I read a lot of articles on procrastination and motivation, but I kept finding a complete or partial misunderstanding of the problem. Or just a discrepancy with my personal realities – people are all different, after all. I will describe what I know from experience and what helps me personally. Maybe it will help someone else.
What causes procrastination? Why is it usually less of a problem in other professions? What makes programmers so special?
It’s all about the specifics of programming (system solutions to complex problems). You can’t program "half-heartedly" – such work eventually equates to nothing. A code with one small error will not work as it should, even if the rest 99.99% of errors are correct. Moreover, even if the code works but is terribly buggy, you will most often have to rewrite it from scratch – it will be much easier than trying to fix it with crutches. That is, in essence, writing insufficiently good code is a complete waste of time and effort – This won’t make it any faster to redo your code.
And writing good code requires a special condition. Regardless of a person’s skill level, they can only write good (from their point of view) code for a few hours a day (and that’s not guaranteed). If you think you can write good code all day every day, you’ve probably outgrown your current job and it’s time to take on more serious tasks (like learning to automate it).
Most other jobs don’t have that — "drawing molds, " talking on the phone, writing letters and documents — all can be done "half-assed" all day. The result, of course, will be worse than I would like, but not "zero". And the shortcomings then it is not difficult to correct.
About creative professions Programming is often equated with the creative professions in this one, which I think is wrong. Yes, the problem of procrastination is similar to that of the stereotypical free artist or composer who necessarily needs inspiration to create a masterpiece. Because anything that is not a masterpiece is mediocrity – it is not worthy of public attention and will be forgotten (unless you destroy the drafts yourself sooner). But this is a different sort of thing; programming is much more likely to require hours of focus, not a moment’s insight.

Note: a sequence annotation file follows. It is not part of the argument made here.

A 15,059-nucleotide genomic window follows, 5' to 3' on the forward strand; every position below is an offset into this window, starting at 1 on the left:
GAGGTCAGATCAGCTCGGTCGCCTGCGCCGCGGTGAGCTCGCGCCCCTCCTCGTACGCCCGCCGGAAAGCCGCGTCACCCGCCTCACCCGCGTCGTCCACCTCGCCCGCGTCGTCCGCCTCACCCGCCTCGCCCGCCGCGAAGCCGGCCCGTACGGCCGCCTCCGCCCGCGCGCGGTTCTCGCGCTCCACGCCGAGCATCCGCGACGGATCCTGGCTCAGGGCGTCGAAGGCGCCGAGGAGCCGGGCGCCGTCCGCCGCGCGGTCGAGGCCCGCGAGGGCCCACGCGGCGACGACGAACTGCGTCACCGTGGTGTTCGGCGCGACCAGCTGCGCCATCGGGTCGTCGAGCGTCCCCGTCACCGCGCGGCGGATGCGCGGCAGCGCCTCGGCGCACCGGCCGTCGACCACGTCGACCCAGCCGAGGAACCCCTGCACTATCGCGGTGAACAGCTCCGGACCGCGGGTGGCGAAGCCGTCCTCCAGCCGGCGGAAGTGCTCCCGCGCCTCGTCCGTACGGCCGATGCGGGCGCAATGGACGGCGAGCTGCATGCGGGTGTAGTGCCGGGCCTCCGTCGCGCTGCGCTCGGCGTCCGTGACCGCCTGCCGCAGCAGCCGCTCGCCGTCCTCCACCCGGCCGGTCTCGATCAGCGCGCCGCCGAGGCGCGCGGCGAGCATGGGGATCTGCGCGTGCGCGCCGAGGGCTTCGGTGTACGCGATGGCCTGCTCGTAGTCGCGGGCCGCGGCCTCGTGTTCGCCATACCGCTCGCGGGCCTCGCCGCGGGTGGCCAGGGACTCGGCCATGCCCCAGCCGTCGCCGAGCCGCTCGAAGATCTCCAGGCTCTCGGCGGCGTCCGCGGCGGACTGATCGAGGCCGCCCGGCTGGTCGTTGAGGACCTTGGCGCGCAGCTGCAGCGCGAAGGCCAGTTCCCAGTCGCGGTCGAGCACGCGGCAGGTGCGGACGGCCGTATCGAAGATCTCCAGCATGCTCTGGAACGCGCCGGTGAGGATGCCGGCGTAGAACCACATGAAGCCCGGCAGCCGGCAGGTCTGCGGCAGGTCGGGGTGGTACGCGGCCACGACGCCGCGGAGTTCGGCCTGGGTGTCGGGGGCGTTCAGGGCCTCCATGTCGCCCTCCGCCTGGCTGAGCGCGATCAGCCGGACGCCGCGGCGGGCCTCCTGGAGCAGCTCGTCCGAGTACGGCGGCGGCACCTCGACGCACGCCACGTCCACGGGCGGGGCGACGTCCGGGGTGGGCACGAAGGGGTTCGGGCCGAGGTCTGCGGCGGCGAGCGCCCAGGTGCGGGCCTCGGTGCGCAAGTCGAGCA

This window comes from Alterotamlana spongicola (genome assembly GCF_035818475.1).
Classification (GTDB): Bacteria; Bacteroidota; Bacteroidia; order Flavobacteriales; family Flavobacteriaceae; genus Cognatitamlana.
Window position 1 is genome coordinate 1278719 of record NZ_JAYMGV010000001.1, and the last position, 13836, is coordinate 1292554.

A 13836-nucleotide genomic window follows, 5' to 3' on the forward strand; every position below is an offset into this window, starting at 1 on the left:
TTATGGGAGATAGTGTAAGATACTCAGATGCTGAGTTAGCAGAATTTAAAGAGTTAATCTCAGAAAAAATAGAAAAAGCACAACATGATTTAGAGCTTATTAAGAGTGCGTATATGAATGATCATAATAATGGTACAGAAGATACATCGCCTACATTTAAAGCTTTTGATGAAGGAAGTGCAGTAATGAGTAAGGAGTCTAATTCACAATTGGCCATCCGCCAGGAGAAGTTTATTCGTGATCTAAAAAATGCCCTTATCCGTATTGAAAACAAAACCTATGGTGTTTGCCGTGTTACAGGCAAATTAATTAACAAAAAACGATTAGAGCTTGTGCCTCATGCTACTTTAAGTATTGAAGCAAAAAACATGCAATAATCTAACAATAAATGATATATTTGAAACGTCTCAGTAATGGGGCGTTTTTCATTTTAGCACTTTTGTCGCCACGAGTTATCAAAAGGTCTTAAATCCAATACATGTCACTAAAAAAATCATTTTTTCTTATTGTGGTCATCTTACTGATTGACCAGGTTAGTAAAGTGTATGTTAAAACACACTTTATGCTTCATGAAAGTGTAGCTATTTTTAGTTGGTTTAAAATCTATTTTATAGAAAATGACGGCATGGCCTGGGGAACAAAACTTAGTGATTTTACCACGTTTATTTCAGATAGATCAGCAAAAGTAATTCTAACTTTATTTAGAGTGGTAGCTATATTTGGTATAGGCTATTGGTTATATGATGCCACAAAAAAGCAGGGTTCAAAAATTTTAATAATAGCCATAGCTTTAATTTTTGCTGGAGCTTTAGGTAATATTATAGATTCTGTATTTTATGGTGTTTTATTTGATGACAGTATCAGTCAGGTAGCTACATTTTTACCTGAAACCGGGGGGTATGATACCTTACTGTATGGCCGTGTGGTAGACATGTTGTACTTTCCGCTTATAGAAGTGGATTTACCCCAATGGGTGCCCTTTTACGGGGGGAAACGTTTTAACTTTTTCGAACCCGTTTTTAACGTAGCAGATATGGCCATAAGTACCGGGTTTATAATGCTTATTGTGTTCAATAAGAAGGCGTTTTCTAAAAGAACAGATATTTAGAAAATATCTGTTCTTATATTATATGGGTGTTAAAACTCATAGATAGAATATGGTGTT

This is the part of procrastination that is present in all programmers, in the office and remotely. But there are also two parts that are unique to remote work – the free schedule and the lack of direct communication.
With a free schedule everything is clear – if a person is not restricted in the possibility of entertainment, he will have to use willpower not to spend the whole day at them. But it’s just like with homework when studying – most people develop the right skills and priorities over time.
But the lack of communication affects much more than it seems. The main thing here is the effect of presence. Why do pupils and students learn better and do their lab work harder in the presence of a live instructor? Why do teachers read out the same lectures over and over again by voice, when audio recording and broadcasting technologies have been around for decades? The answer is human psychology. It’s much easier to focus on information when everyone around you has their attention on it, too, and when it comes from a person (a real, physical person) endowed with authority.
About correspondence students Yes, of course there are correspondence departments, video lectures, and distance courses, and you already want to write about them in the comments. It’s not that they don’t work at all, it’s that they are much less effective, at least for most people. The same correspondence students at universities, in my experience, generally equate to "retarded", assigning C’s/credits for being able to answer a question after searching for information in the manual.
But back to work. A programmer may well leave the writing of complex code to go help his wife hang up the laundry. And he won’t even consider how absurd his decision is. Because the problems of a distant overseas customer are perceived much less "real" than the problems of the person next to him. It is much harder to concentrate on a problem when you have to actively imagine it for yourself in order to believe it exists.